Chile's production of cooper -- which accounts for eighty per cent of the country's export earnings -- rose to 616,000 metric tons in 1973.
Chile's production of cooper -- which accounts for eighty per cent of the country's export earnings -- rose to 616,000 metric tons in 1973. This is an increase of 23,000 tons over 1972. According to a government spokesman most of the increase took place in the last three months of the year -- that is, after the downfall and death of Marxist President Salvador Allende.
Chile's main mining is the El Teniente complex some 130 kilometres (80 miles) south of the capital, Santiago. The ore, which has a cooper content of approximately 1.6%, is taken from shafts driven into the mountainside and the taken by electric railway to a concentrating plant some eight kilometres (5 miles) away. From there it is taken on to a smelting plant.
The mines had belonged to the United States companies, Anaconda and Kennecott, but were nationalised by President Allende. The present military government is renegotiating thee terms for compensation but has not expressed any intention of returning he mines to the companies.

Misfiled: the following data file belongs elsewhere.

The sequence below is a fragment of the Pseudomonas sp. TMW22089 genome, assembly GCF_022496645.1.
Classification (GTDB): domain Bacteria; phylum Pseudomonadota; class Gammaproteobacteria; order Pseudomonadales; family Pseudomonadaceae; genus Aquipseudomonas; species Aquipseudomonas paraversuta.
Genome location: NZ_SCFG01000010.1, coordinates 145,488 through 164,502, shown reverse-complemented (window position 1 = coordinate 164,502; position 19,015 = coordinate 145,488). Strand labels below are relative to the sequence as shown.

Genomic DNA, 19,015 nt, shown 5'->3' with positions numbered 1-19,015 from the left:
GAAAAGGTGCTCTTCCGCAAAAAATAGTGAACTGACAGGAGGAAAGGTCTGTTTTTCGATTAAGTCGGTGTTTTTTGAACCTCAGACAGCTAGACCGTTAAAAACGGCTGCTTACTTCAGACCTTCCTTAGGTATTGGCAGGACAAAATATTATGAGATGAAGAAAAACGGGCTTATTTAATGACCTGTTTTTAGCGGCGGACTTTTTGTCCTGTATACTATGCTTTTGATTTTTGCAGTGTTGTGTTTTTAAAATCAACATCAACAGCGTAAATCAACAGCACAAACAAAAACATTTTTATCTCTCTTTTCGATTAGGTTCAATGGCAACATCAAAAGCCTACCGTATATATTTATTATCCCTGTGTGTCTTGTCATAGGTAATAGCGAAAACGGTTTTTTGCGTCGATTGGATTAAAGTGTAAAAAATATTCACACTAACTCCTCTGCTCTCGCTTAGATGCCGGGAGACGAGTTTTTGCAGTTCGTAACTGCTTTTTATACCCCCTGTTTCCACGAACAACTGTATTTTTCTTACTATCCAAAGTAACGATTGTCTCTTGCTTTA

Production figures for the first nine months of the year suffered badly from a strike during April, May and June. The strike was estimated to have cost the country a million U. S. dollars (approximately 400,000) a day.
SYNOPSIS: A strike during April, May and June caused a slump in production at El Teniente.
The strike is estimated to have cost Chile about a million dollars a day in lost export earnings. The copper miners -- traditionally a privileged group -- were one section of the workers who have less than whole-hearted support to President Allende.